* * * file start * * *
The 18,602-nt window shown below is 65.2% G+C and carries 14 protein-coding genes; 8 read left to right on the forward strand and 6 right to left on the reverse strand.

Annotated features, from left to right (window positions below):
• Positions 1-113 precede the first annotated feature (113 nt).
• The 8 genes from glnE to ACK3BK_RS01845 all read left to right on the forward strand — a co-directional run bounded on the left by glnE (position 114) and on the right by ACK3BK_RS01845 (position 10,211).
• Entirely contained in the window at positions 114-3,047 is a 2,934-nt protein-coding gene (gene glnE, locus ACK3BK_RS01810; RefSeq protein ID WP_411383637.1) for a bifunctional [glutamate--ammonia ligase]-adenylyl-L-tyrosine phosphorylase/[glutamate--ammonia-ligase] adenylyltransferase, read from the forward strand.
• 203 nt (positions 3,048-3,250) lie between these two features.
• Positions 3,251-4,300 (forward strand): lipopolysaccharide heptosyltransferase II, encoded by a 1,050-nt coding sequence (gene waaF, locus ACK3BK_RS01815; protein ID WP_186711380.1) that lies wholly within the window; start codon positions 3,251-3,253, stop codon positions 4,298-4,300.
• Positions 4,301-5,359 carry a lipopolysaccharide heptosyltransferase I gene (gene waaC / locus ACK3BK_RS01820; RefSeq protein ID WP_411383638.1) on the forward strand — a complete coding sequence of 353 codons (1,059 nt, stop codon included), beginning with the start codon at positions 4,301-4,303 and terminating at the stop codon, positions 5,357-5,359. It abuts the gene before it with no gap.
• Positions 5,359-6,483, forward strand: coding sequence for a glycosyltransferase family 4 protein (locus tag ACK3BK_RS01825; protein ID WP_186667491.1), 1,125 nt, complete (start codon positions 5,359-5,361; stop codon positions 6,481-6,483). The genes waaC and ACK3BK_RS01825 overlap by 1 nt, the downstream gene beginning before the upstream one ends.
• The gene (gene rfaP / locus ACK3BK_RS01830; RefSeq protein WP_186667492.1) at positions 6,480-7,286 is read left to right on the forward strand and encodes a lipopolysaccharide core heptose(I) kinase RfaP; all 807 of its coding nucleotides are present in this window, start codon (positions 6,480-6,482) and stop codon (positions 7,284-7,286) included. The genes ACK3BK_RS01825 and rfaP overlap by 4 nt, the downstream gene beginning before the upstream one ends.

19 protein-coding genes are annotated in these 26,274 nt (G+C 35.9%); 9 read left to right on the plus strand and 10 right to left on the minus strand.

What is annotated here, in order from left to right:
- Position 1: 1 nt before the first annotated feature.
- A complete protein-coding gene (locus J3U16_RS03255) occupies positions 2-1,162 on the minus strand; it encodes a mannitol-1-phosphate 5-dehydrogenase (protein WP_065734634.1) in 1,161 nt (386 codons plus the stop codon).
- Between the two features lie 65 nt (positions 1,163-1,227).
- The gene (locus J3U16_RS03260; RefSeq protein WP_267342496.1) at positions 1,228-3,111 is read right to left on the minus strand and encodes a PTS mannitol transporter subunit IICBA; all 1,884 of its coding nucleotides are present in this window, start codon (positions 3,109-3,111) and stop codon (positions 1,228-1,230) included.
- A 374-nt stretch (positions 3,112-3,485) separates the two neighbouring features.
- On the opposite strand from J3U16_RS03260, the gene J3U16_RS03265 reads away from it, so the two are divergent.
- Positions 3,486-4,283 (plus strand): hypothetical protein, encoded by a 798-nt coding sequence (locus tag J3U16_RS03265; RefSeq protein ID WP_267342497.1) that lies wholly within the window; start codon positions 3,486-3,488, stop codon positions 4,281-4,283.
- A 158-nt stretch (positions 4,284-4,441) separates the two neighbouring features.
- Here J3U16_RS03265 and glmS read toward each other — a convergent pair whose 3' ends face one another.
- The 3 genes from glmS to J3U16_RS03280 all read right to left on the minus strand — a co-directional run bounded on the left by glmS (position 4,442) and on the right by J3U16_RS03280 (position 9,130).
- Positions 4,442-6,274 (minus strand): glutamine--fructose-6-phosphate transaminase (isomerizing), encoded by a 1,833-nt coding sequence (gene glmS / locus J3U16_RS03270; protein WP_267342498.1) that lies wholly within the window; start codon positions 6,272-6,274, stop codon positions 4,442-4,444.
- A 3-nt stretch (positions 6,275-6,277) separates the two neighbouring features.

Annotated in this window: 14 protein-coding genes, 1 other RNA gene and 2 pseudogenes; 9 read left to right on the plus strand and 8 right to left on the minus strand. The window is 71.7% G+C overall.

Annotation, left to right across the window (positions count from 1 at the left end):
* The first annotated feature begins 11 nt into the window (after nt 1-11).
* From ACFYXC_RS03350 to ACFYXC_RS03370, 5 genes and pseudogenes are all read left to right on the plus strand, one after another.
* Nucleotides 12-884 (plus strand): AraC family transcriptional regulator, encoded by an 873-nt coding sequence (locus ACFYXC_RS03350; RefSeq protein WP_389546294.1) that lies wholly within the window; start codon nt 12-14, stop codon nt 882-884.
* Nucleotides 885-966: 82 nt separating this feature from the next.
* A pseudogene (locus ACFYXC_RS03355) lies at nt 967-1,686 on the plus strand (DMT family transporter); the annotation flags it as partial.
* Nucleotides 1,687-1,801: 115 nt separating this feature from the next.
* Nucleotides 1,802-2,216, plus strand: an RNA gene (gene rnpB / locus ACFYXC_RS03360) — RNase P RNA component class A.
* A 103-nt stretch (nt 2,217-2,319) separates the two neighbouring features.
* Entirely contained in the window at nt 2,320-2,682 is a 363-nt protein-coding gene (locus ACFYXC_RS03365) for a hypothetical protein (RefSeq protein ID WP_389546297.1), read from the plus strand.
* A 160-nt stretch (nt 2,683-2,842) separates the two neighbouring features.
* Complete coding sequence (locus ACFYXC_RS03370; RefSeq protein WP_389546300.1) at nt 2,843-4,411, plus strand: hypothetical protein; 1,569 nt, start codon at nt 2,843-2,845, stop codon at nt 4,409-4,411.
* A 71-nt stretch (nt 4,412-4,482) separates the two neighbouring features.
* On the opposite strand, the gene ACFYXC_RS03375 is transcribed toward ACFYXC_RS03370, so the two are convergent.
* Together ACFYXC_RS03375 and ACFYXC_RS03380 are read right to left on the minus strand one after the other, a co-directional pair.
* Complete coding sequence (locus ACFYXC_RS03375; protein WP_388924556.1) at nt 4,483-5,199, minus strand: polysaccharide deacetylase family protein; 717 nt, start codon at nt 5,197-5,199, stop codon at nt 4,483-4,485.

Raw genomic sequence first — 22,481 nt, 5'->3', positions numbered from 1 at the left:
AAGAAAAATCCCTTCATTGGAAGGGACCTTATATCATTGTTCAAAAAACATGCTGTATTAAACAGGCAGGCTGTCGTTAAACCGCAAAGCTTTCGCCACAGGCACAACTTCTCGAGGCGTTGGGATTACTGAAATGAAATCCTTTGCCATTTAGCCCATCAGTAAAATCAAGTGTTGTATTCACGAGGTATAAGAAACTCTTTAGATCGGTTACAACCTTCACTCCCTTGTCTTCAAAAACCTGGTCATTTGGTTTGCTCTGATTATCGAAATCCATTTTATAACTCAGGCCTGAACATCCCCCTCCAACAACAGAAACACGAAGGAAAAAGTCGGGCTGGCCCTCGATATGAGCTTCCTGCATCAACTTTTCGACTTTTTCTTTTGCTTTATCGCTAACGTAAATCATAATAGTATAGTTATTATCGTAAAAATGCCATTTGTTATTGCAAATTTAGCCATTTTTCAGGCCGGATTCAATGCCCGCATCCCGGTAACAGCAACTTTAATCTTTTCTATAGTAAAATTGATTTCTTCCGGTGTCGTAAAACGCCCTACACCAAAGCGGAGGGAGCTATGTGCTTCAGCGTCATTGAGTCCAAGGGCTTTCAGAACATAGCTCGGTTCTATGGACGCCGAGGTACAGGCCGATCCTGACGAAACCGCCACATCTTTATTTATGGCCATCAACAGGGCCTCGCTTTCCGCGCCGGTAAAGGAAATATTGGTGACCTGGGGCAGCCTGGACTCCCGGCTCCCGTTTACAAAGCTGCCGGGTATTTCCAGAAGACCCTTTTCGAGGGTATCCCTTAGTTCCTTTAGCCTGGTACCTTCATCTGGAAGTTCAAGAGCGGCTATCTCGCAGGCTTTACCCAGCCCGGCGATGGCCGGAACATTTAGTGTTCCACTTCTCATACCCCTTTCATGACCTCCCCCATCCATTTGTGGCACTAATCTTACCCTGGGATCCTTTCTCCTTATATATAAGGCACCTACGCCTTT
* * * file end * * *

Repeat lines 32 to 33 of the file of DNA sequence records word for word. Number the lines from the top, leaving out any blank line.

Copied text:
* Nucleotides 1,687-1,801: 115 nt separating this feature from the next.
* Nucleotides 1,802-2,216, plus strand: an RNA gene (gene rnpB / locus ACFYXC_RS03360) — RNase P RNA component class A.